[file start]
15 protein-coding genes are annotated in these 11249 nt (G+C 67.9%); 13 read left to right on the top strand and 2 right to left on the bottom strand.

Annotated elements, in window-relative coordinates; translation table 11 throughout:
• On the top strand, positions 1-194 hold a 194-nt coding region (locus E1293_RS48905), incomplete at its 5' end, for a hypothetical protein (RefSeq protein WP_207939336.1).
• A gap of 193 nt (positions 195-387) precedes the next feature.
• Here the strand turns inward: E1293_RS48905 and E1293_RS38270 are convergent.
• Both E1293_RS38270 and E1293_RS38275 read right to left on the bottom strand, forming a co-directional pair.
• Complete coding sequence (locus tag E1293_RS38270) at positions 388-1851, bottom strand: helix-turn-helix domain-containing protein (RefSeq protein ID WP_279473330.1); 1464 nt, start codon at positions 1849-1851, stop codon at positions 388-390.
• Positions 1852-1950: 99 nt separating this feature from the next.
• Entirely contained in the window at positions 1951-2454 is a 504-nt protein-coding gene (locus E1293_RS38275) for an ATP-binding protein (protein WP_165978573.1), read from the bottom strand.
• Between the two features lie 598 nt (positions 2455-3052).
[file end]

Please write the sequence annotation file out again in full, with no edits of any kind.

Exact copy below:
15 protein-coding genes are annotated in these 11249 nt (G+C 67.9%); 13 read left to right on the top strand and 2 right to left on the bottom strand.

Annotated elements, in window-relative coordinates; translation table 11 throughout:
• On the top strand, positions 1-194 hold a 194-nt coding region (locus E1293_RS48905), incomplete at its 5' end, for a hypothetical protein (RefSeq protein WP_207939336.1).
• A gap of 193 nt (positions 195-387) precedes the next feature.
• Here the strand turns inward: E1293_RS48905 and E1293_RS38270 are convergent.
• Both E1293_RS38270 and E1293_RS38275 read right to left on the bottom strand, forming a co-directional pair.
• Complete coding sequence (locus tag E1293_RS38270) at positions 388-1851, bottom strand: helix-turn-helix domain-containing protein (RefSeq protein ID WP_279473330.1); 1464 nt, start codon at positions 1849-1851, stop codon at positions 388-390.
• Positions 1852-1950: 99 nt separating this feature from the next.
• Entirely contained in the window at positions 1951-2454 is a 504-nt protein-coding gene (locus E1293_RS38275) for an ATP-binding protein (protein WP_165978573.1), read from the bottom strand.
• Between the two features lie 598 nt (positions 2455-3052).